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Keywords:

  • endocasts;
  • Pleistocene;
  • Pliocene;
  • South American canids;
  • taxonomy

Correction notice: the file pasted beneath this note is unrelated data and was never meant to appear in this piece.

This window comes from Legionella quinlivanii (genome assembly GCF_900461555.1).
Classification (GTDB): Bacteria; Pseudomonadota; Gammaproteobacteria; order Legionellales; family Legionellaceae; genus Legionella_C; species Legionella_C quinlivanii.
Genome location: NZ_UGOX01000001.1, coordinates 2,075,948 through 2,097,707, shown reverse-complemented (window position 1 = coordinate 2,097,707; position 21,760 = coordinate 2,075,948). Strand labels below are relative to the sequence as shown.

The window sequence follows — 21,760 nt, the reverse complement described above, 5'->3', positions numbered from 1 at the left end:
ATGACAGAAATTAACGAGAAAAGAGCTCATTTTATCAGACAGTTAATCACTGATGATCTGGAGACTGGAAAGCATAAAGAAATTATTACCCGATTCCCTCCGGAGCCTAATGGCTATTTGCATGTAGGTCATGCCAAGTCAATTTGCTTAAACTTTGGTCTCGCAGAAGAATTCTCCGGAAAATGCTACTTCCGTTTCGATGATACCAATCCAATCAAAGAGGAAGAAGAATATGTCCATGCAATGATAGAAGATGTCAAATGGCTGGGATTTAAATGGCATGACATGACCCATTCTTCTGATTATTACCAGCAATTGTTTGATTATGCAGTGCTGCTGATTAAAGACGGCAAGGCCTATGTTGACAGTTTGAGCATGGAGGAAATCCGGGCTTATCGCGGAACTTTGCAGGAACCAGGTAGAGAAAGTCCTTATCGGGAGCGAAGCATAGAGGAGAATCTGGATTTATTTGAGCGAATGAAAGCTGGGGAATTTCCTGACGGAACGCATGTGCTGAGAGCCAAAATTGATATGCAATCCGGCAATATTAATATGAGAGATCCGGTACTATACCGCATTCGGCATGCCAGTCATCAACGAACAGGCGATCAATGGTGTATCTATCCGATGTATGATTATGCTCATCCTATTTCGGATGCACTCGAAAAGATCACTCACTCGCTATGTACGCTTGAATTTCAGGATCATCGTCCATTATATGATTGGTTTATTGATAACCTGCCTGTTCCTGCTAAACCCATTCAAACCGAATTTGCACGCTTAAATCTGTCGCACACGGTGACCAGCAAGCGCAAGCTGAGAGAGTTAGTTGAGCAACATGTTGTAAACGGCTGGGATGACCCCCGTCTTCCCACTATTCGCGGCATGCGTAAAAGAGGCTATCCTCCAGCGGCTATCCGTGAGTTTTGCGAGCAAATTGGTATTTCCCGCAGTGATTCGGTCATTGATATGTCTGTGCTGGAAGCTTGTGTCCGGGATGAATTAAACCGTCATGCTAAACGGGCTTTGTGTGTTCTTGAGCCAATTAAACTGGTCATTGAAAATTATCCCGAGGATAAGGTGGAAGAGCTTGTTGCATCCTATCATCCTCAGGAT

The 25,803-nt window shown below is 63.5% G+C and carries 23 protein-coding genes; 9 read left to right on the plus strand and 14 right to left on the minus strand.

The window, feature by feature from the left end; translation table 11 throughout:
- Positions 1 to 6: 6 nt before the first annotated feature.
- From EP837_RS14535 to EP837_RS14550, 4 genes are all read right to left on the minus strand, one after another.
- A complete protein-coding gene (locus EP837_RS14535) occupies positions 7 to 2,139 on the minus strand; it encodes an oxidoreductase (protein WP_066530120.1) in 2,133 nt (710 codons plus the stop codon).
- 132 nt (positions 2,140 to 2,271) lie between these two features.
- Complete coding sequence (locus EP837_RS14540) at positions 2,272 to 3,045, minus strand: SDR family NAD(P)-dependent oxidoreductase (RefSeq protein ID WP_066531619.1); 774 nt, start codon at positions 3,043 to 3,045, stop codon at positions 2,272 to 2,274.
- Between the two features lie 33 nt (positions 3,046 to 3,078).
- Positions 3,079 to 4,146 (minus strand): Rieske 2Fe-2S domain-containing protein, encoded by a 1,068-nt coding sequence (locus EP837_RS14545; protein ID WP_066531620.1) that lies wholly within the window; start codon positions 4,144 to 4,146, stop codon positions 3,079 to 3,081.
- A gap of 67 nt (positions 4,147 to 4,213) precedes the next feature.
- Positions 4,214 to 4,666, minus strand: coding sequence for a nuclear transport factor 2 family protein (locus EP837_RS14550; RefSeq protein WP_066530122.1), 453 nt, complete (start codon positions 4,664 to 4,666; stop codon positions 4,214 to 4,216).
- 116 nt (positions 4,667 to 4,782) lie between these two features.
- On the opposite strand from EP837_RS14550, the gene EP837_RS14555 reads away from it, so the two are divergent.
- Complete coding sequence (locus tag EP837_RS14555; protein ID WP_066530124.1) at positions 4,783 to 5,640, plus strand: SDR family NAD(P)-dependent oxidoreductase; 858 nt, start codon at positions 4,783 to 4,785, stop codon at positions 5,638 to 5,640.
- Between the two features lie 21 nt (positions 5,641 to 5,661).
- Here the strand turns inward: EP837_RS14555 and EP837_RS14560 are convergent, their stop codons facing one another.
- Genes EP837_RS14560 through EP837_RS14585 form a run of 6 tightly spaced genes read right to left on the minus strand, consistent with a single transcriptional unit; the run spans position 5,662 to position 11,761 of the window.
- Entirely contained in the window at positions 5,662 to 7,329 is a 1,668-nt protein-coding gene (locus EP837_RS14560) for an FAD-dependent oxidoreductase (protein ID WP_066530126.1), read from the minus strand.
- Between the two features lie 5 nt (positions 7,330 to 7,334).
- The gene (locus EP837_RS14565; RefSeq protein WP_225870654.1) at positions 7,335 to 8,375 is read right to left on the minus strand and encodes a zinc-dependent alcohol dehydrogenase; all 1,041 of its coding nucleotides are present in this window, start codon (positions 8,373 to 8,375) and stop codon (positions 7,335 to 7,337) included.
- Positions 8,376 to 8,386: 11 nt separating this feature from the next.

Caninae is one of the most studied mammalian groups, nevertheless there are relatively few comparative studies on their neuroanatomy. This work contributes to a better knowledge of this subfamily, since it describes the external cerebrum anatomy of 29 out of the 35 living Caninae species, 11 of which are described for the first time. Information about their frontal region appears to be a welcome supplement to the study of the phylogeny. Two distinctive features are recognized, that can be traced back in the fossil record: the sulcal pattern medial to the coronal sulci, and the shape and relative size of the proreal gyrus. Four types are described for the first feature: (1) orthogonal: Canis, Lycaon, Cuon, Atelocynus, Speothos, (2) pentagonal: Vulpes, Alopex, Otocyon,Eucyon, (3) parenthesis-like: †Dusicyon, Pseudalopex, Chrysocyon, (4) heart-shaped: Urocyon, Cerdocyon, Pseudalopex culpaeus, Nyctereutes. Three types are described for the second feature: (1) elongated and bilaterally compressed: Canis, Cuon, Lycaon, Atelocynus, Speothos, Cerdocyon,Dusicyon, Chrysocyon, Pseudalopex, †Nyctereutes sinensis, †N. tingi, (2) small: Vulpes, Otocyon, Urocyon, Alopex, (3) wide and low: Nyctereutes procyonoides. On the basis of these features some phylogenetic interpretations are presented: the fossil Asian Nyctereutes is close to Cerdocyon, Speothos is close to Atelocynus, Chrysocyon is not related to Canis, Urocyon differs from Vulpes and Pseudalopex culpaeus differs from the rest of the Pseudalopex species. © 2003 The Linnean Society of London. Zoological Journal of the Linnean Society, 2003, 138, 505–522.